Pre Columbian Chancay Pottery Standing Female China, Ca 1200-1450 CE, #1039
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Very Tall Chancay Pottery Standing Female China, Ca 1200-1450 CE,
1039. Description: Pre Colombian Very Tall Chancay Pottery Standing Female China, Peru, ca. 1200 to 1450 CE. This is a very large, hollow made pottery figure in the classic Chancay style, showing a standing figure with wide eyes, small nose and mouth, and facial decorations that are representative of either scarification or tattooing – or possibly a beard, although a slit on the body seems to suggest the figure is female. It wears a headband and has dark hair. Its short arms are thrown out to the side and feet are broad and have delineated toes.
Piercings along the top of the headband may have had rings, feathers, or other decoration in them at some point. Chancay ceramics have been found mainly in the cemeteries of the Ancon and Chancay valleys; this pottery seems to have been produced on a large scale using molds. Their pottery would start with a rough matte surface that would be painted later in contrasting cream, brown, and black. Egg-shaped figures like this one, with geometric decoration around the face and head, are some of the most common figures found. Comes with custom stand.
Dimensions: 8.6″ W x 16.2″ H (21.8 cm x 41.1 cm)
Condition: Intact with much pigment remaining. Old accession sticker on underside of one foot.
Provenance: Ex-Private Atlanta, GA collection, ex Thibadeau collection acquired 1960 to 1980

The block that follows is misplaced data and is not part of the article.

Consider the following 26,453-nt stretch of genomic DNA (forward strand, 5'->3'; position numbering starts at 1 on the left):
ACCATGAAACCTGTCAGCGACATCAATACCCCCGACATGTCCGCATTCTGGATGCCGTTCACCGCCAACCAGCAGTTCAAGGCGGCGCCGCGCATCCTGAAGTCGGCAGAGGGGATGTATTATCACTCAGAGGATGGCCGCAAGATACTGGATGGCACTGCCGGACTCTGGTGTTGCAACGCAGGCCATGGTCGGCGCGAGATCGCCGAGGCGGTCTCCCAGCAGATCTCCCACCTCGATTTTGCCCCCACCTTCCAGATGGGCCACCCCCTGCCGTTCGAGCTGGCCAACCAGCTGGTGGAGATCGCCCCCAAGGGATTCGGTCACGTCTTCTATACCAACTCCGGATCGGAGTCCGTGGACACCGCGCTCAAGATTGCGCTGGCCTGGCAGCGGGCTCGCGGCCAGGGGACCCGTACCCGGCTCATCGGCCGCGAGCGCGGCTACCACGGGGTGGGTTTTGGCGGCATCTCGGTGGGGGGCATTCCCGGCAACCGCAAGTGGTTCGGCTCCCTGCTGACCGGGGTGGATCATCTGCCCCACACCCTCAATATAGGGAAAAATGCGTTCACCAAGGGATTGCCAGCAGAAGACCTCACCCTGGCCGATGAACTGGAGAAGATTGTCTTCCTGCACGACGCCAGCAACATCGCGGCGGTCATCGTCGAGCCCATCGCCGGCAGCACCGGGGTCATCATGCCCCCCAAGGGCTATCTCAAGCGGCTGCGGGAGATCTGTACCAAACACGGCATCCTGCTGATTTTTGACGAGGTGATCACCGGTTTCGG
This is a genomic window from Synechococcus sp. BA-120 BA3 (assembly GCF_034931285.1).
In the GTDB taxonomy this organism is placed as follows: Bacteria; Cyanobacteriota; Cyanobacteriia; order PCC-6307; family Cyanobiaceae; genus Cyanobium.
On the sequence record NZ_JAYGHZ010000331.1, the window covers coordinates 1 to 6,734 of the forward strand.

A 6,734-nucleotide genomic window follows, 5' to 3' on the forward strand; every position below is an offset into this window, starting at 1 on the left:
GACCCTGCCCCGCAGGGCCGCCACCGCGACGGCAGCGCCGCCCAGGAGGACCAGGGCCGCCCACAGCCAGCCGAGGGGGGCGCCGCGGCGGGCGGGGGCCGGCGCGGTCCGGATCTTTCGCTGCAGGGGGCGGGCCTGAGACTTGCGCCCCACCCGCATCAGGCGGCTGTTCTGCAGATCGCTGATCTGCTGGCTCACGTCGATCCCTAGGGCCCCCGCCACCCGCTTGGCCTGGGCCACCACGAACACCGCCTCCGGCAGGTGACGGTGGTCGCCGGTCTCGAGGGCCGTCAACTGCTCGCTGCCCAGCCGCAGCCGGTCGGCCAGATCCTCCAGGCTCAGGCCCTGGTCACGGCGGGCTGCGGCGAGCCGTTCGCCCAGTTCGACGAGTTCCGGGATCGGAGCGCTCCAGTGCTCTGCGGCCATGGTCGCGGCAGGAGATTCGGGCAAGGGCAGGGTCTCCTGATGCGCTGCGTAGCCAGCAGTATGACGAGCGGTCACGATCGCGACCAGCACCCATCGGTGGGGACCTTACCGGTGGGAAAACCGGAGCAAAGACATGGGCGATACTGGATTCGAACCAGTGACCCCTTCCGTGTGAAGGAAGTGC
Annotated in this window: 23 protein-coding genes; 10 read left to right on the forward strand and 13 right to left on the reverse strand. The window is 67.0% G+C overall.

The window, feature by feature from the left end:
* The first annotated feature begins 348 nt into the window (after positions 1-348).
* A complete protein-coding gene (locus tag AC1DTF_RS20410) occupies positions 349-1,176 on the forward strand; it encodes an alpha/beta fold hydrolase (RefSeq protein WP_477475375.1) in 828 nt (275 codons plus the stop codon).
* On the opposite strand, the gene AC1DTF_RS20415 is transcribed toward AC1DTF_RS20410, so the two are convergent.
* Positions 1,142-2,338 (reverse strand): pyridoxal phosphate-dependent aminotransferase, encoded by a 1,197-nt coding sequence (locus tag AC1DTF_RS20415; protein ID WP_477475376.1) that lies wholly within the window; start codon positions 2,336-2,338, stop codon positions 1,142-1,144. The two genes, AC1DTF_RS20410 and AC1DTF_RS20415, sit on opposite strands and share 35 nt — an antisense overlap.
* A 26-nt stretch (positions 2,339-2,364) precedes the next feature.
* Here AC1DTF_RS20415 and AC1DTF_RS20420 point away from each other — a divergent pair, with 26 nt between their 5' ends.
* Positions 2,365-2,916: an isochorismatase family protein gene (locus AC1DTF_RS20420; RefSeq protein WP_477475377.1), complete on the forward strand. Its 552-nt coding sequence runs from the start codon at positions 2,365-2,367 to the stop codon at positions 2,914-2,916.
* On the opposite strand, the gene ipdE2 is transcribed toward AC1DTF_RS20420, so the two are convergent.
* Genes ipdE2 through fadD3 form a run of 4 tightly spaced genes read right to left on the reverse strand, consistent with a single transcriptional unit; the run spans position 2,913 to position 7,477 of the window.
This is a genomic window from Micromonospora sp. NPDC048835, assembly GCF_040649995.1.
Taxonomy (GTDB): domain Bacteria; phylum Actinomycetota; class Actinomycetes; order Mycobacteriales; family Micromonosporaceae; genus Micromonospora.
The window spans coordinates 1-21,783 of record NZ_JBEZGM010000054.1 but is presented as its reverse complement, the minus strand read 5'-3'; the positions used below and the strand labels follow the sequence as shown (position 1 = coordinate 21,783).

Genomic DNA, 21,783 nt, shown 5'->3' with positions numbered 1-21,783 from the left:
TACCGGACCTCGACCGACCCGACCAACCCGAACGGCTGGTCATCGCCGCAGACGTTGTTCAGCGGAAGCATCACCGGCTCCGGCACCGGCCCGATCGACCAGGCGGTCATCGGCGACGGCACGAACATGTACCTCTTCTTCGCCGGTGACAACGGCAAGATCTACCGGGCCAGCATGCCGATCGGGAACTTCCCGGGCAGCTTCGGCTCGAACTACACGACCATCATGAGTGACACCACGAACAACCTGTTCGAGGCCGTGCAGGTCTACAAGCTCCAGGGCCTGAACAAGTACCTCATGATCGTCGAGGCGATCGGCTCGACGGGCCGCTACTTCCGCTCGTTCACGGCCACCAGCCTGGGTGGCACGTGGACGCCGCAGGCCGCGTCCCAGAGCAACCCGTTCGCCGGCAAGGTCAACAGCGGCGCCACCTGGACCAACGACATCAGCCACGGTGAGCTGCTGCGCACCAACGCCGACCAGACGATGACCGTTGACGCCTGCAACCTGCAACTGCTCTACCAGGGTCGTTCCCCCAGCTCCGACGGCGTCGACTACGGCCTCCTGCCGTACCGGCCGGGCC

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Some background on the Chancay Culture
The Chancay culture (1200-1450 A.D.) reigned mainly in the valleys of Chancay and Chillon on the middle coast of Peru. In the early 15th century the Chimú state conquered parts of southern Chancay area, and round about the year 1450 the Incas occupied both areas.
The best-known of the Chancay artifacts are textiles that consist of embroidery work, paint-decorated fabrics, gauze’s and three-dimensional groups of dolls. Among others, shades of yellow and brown, scarlet, white, lavender-blue and olive green were the colors used. Birds and a deity wearing a crescent-like headdress have been the most popular decorative motifs. Thousands of Chancay textiles have been preserved to this day, so their ancient production must have been remarkably extensive. However, the quality of the textile material has not suffered from this, and the Chancay material is always well finished off and carefully made.
The Chancay ceramics is made with mould, matt-surfaced and almost without exception white and black. The Chancay vessels are often big and rather peculiar in form. Especially a large egg-shaped jar is common. In addition to vessels, dolls that are quite big, too, and often represent the female sex have been made from clay. Their face and often the upper part of the body have been covered with geometric ornaments. Geometric ornamentation and a strong simplification of animal and human motifs are part of the typical features of the Chancay ceramics. (Source: taide museo)
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